Genesis 1; Isaiah 42:8; Romans 1:20-21; 5:2; Ephesians 1:4-6; 2 Timothy 1:7-9; Revelation 5:9-10

Article 11: Public Policy

We affirm that the fundamental purposes of government are to protect human beings from harm, punish those who do evil, uphold civil liberties, and to commend those who do good. The public has a role in shaping and crafting policies concerning the use of AI in society, and these decisions should not be left to those who develop these technologies or to governments to set norms.

We deny that AI should be used by governments, corporations, or any entity to infringe upon God-given human rights. AI, even in a highly advanced state, should never be delegated the governing authority that has been granted by an all-sovereign God to human beings alone. 

Romans 13:1-7; Acts 10:35; 1 Peter 2:13-14

Article 10: War

We affirm that the use of AI in warfare should be governed by love of neighbor and the principles of just war. The use of AI may mitigate the loss of human life, provide greater protection of non-combatants, and inform better policymaking. Any lethal action conducted or substantially enabled by AI must employ 5 human oversight or review. All defense-related AI applications, such as underlying data and decision-making processes, must be subject to continual review by legitimate authorities. When these systems are deployed, human agents bear full moral responsibility for any actions taken by the system.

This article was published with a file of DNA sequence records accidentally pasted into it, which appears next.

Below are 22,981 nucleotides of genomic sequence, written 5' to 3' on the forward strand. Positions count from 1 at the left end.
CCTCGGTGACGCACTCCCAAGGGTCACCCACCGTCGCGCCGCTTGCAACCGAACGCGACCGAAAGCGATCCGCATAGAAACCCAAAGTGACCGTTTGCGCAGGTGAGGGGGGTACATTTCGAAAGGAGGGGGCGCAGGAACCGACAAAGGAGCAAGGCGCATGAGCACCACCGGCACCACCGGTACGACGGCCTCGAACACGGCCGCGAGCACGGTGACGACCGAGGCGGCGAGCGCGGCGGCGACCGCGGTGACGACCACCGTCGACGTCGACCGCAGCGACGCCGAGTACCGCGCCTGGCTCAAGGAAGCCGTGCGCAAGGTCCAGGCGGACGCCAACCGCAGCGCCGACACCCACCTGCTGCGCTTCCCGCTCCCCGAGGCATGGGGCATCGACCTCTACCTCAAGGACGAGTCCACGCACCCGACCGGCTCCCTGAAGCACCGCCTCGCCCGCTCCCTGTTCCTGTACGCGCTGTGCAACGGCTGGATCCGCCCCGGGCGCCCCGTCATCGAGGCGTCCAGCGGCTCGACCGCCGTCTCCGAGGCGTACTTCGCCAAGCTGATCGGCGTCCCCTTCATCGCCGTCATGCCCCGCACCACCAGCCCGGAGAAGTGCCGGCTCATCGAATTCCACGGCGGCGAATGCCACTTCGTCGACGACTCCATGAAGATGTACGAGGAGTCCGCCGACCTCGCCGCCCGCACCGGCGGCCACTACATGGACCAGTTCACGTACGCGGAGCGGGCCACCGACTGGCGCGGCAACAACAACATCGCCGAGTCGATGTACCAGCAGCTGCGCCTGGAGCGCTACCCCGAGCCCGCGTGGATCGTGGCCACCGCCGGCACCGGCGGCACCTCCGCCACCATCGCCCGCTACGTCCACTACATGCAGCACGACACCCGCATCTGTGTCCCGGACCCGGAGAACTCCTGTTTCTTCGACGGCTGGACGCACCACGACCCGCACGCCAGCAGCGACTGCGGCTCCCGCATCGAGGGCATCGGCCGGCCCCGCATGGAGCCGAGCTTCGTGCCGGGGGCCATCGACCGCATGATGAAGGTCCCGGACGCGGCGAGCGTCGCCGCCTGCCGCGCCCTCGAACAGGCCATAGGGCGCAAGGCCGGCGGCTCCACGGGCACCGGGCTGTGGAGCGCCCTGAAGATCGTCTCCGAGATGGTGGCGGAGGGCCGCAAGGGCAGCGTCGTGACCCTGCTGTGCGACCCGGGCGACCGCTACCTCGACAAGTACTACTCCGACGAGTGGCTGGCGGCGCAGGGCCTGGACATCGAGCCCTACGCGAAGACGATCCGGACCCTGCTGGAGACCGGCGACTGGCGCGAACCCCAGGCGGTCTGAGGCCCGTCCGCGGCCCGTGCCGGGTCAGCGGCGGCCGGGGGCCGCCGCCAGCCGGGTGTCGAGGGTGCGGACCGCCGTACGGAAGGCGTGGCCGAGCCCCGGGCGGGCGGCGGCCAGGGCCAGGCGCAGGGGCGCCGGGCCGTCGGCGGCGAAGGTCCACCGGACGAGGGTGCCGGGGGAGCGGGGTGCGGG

We deny that human agency or moral culpability in war can be delegated to AI. No nation or group has the right to use AI to carry out genocide, terrorism, torture, or other war crimes.

Genesis 4:10; Isaiah 1:16-17; Psalm 37:28; Matthew 5:44; 22:37-39; Romans 13:4

Article 9: Security

We affirm that AI has legitimate applications in policing, intelligence, surveillance, investigation, and other uses supporting the government’s responsibility to respect human rights, to protect and preserve human life, and to pursue justice in a flourishing society.